"No question about it. He was a force every which way. Even at Lazio."

That's where Chinaglia forged his reputation.

Born in Carrara, Tuscany in 1947, Chinaglia moved with his family to Cardiff, Wales in 1955. He started his pro career with Swansea Town and eventually moved to Massesse and Internapoli in Serie C and eventually to Lazio. He enjoyed his greatest Italian success with the Rome-based club, connecting 98 times in 209 matches. He helped Lazio move into Serie A, winning the league title in 1974.

"They came out of nowhere from the second to the first division," Grgurev said. "No question he was the most important player in Lazio history."

He also represented Italy 14 times, scoring four goals.

No question Chinaglia was passionate about the game. In a rout of the Lancers in Rochester in 1979, Cosmos defender Santiago Formoso sat on the ball late in the match. Needless to say, the crowd was in an uproar.

Bandov remembered Chinaglia running "all the way so he could kick him on the butt because he didn't want to disrespect other teams."

Chinaglia endured some problems off the field.

In October, 2006, Chinaglia was sought after by Italian authorities, who issued an arrest warrant for him and eight others on charges of extortion and insider trading at Lazio. He remained in the United States since then.

As lethal as he was with his feet, Chinaglia was just as sharp or might have been sharper with his tongue. No one was safe from Chinaglia's barbs and criticism, whether it was about his teammates, coaches or soccer officials.

In 2006, he was at the Regency Hotel in Manhattan to talk about the documentary, "Once in Lifetime." Instead, he gave his opinions of the New York Red Bulls and Major League Soccer. He was hoping that he would get a front-office position with the Red Bulls, who had been purchased by Red Bull earlier that earlier. His former Cosmos teammate Franz Beckenbauer advised Red Bull owner Dietrich Mateschitz on the deal. However, nothing materialized for Chingalia, who was bitter over being overlooked.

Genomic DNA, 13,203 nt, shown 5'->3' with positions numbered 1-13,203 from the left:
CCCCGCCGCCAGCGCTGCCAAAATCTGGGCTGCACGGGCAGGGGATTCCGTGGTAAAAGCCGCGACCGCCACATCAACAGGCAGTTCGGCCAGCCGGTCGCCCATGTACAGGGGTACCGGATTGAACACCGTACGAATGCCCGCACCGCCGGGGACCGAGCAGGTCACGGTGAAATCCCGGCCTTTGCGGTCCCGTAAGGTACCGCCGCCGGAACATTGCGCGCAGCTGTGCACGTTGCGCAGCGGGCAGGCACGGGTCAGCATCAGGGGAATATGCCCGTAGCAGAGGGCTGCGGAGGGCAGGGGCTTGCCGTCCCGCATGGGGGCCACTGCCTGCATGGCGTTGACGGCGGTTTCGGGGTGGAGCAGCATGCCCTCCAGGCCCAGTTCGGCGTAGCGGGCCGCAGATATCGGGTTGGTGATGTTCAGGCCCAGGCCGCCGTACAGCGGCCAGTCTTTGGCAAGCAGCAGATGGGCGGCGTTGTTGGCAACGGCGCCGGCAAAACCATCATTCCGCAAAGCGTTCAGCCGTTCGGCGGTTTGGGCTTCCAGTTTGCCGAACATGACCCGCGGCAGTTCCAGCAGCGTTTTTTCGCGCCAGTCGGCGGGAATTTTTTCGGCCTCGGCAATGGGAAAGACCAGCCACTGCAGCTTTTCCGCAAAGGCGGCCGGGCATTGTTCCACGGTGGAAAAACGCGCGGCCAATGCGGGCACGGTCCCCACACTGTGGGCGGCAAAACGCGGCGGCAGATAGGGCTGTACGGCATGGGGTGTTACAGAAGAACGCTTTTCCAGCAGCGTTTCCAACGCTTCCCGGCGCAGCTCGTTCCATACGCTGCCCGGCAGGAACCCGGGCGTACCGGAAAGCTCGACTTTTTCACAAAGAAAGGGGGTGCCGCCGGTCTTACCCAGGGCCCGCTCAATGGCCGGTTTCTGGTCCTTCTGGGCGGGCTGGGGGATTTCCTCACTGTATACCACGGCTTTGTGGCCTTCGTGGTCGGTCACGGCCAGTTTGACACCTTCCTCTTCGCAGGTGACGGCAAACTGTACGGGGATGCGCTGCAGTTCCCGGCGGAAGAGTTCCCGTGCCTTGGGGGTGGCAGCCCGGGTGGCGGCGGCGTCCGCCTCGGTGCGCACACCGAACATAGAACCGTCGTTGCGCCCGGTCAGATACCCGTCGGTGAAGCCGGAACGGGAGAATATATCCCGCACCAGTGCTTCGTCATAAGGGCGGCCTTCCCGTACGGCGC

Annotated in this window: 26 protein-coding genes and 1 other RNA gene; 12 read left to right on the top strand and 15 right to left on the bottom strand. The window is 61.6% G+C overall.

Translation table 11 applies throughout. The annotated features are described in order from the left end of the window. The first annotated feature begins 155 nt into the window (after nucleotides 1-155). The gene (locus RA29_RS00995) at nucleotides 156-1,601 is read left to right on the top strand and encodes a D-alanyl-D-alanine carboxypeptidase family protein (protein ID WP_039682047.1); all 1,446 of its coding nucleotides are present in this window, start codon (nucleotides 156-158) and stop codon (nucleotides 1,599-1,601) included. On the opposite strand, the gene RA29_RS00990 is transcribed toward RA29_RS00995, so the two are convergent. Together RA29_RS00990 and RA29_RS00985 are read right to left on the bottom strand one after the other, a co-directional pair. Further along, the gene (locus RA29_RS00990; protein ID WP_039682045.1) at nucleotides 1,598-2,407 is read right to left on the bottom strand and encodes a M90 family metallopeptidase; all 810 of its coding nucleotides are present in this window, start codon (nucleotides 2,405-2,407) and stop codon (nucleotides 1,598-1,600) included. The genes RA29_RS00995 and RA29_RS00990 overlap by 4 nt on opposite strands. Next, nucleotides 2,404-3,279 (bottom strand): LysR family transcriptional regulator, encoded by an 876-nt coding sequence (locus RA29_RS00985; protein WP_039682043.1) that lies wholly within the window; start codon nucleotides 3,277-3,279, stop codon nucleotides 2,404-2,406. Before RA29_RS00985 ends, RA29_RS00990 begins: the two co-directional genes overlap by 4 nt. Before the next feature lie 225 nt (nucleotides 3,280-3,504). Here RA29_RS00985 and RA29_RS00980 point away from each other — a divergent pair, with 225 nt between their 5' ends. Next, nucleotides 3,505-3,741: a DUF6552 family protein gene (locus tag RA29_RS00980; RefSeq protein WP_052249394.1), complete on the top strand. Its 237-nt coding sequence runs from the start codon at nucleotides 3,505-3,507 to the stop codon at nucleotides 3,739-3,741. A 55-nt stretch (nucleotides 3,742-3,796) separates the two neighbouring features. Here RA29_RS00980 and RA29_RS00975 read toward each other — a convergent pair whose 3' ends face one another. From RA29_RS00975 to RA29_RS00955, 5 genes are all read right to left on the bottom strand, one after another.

“We’ve got morons who don’t know what the hell they’re doing,” Chinaglia was quoted by BigAppleSoccer.com of the MLS front office at the 2006 gathering. “Some people think the front office is more important than the people on the field. How is that possible? That’s unheard of. The actors are the players that go on the field. There’s not one person among the 50 people who work in the MLS office that has played soccer. Not one.

“MLS did a good job the first five or six years, now they’re not going anywhere. Now they have to change their business model, their business plan,” he said, “People in New York City won’t come and watch college soccer kids playing. Do people understand that? This is New York, I cannot talk about other cities. In New York you’ve got to give them the best. If you give them the best, the people will come.”

The Red Bulls were stung by his criticism as well, especially after they played the Columbus Crew to a dull draw in 2006.

“The thing is, it cannot go on like this,” he said at the time. “There’s 200 people, 1,000 people going to the games. I heard today there were 7,000 people [at Giants Stadium Wednesday]. There were no 7,000 people. Don’t get me wrong, I want New York to do well, that’s why I get upset. It’s a shame what they put on the field.”